The focal point of Castro’s economic reforms is an attempt to revitalize the Cuban economy through the adoption of elements of the Sino-Vietnamese model — a state-capitalism that retains a monopoly of political power through a single party, which controls the strategic sectors of the economy, such as banking, while sharing the rest with a private sector both foreign and domestic. But unlike in China and Vietnam, Cuban economic liberalization has been obstructed at key turns — not at the grassroots, but by sectors of the bureaucracy afraid that the implementation of Chinese-style reforms could erode their power. This prospect has become a major topic of discussion in the island’s academic circles.

    Cuban social scientist Camila Piñeiro Harnecker, in particular, has discussed the influence of “statist” elements whom she describes as a group of “middle-level administrators and state functionaries who fear losing their jobs and the ability to benefit from the state through corruption.” They advocate for the improvement, as opposed to the elimination, of state socialism along these self-interested lines. Although Piñeiro Harnecker limits the scope of this resistance to mid-level bureaucrats and names no names, her analysis could also be extended to the functionaries higher in the bureaucratic food chain like hardliner José Ramón Machado Ventura, who was until recently Raúl Castro’s presumed successor.

    Besides fear about the march towards the Sino-Vietnamese model, little is known about the prevailing attitudes among other important sectors of the power structure and the population as a whole towards these reforms. The views of the managers and technicians administrating the island’s most important enterprises — including joint ventures with foreign capital — within and outside the military can’t be assessed.

    Like their peers in the collapsed Eastern Bloc, one might expect managers of state companies to be strong supporters of Raúl Castro’s reform program and advocates of a sharper turn to state capitalism. And some do indeed argument this, but there’s no concrete evidence that’s actually the case. The steps already taken have been relatively modest: allowing state companies to keep 50 percent of profits for recapitalization and the freedom to make decisions about minor investments and wage raises. These measures were enacted as part of a 2012 Communist Party program aimed at establishing enterprise autonomy, which promised (but by and large has not delivered) bigger changes like partially decentralizing prices and terminating poorly-performing state companies through liquidation, privatization, or conversion to cooperatives.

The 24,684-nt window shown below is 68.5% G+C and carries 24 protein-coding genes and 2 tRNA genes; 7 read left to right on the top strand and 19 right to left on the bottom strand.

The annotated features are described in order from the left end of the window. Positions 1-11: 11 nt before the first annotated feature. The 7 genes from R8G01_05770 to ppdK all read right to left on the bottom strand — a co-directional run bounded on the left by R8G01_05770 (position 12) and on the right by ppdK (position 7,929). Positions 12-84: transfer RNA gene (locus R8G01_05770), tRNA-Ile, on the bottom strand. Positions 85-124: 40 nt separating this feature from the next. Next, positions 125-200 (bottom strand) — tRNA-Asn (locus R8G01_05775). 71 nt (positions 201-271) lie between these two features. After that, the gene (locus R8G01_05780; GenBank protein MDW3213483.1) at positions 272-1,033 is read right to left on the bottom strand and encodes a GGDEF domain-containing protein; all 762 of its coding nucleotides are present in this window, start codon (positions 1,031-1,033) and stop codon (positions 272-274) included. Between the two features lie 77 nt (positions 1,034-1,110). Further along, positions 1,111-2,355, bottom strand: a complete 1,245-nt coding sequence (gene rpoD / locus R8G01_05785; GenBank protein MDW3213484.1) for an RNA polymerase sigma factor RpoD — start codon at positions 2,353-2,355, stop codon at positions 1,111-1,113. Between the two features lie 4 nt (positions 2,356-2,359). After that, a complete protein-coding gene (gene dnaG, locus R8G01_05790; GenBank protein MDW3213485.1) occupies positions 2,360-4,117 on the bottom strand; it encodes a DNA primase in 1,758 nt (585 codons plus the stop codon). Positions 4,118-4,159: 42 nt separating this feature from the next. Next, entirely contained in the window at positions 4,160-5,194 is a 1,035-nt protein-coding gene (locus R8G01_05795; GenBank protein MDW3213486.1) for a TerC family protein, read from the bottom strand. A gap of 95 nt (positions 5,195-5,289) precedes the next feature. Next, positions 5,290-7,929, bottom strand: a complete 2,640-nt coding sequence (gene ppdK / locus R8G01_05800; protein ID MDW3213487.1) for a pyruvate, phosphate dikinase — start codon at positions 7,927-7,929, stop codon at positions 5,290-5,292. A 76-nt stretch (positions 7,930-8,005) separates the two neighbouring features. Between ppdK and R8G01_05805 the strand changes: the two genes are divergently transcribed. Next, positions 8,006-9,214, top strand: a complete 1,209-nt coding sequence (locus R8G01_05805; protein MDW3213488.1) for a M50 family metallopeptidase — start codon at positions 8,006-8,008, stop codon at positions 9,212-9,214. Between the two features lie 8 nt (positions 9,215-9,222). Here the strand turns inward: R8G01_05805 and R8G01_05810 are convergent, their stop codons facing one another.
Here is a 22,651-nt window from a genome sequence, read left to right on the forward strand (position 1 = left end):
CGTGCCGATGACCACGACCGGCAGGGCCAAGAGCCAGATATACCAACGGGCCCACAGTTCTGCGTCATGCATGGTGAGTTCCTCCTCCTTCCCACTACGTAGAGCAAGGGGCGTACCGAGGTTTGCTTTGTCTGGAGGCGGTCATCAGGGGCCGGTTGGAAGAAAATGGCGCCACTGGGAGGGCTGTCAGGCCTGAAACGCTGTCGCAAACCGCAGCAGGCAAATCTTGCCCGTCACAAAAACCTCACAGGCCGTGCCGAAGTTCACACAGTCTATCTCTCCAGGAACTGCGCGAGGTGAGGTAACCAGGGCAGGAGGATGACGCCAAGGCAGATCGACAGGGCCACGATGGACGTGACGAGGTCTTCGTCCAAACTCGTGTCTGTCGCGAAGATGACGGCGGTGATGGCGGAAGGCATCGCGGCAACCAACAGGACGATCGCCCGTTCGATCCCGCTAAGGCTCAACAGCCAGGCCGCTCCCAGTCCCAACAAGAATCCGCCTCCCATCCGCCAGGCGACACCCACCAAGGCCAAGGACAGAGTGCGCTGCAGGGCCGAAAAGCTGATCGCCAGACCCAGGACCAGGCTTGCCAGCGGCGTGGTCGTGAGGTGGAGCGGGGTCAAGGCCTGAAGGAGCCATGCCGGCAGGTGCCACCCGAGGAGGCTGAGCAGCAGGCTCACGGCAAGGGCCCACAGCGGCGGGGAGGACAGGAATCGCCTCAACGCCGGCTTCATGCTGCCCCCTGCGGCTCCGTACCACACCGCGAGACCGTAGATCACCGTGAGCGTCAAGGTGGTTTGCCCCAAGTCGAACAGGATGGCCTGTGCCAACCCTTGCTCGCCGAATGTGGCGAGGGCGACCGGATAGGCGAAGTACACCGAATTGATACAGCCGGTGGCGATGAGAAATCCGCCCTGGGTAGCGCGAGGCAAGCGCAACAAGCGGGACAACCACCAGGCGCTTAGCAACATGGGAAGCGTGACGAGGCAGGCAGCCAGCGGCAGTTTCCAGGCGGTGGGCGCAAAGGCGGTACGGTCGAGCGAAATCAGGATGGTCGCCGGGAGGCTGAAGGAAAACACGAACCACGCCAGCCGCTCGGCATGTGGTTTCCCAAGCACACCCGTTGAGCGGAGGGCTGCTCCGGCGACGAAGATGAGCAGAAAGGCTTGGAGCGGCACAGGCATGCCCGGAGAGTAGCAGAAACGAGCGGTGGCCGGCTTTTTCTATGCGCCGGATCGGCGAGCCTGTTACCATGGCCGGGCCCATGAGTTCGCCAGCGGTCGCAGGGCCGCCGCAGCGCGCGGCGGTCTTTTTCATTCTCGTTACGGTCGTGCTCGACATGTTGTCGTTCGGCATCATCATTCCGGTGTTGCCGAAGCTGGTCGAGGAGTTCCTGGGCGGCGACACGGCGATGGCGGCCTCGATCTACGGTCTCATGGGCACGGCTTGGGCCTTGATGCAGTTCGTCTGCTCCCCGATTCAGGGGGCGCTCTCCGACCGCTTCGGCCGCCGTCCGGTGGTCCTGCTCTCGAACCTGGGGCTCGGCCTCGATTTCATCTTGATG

Castro’s economic reforms have garnered institutional support from a group of economists working at the Centro de Estudios de la Economía Cubana (CEEC). Despite voicing concerns about his program’s limited scope, they have dubbed it a welcome step towards the establishment of a state-directed mixed economy. Most prominent of these advocates are Omar Everleny Pérez-Villanueva and Pavel Vidal Alejandro. For Piñeiro Harnecker, who also works at the CEEC but does not share its politics, this group, which she labels as “economicists,” advocates economic growth as the principal objective of socialism. The CEEC also hints, though not openly, at the advantage of private capitalist management.

    According to Piñeiro Harnecker, these “economicists” see autonomous enterprise guided by private interests as the most effective and efficient way to coordinate economic activities. Concerns regarding the consequences of privatizing the economy — that it would increase inequality, further marginalize the disadvantaged and speed environmental deterioration — should, in their view, be largely left for later. Measures can be taken to mitigate them, however, such as a tax system to regulate the income gap and the adoption of laws that protect customers, workers, and the environment — a stance reminiscent of Third Way social democrats in Europe.

    According to Piñeiro Harnecker, the “economicist” perspective is most fervently shared by the administrators of state enterprises, who look forward to reforms that drastically increase management autonomy as a step towards the final elimination of planning and the restoration of private ownership. It is not clear whether they have a direct nexus with the CEEC, but the CEEC “economicists” have had a role proliferating pro-market ideas in Cuba’s political-intellectual establishment. The prominence has put the group in a bureaucratic crossfire.

    The University of Havana’s rector singled out Omar Everleny Pérez-Villanueva as being too critical of the current Cuban economic system and subsequently prevented him from attending the meetings of the Latin American Studies Association (LASA) in Washington in 2013, which several of his like-minded CEEC colleagues were able to attend. Yet Pérez-Villanueva appears undeterred, continuing to act, along with CEEC associates, as economic advisor to Marino Murillo Jorge, the Minister of Planning and Economy. In June 2013, he appeared on Cuban television to lead a seminar on “The Economy and Enterprise Administration in Cuba.”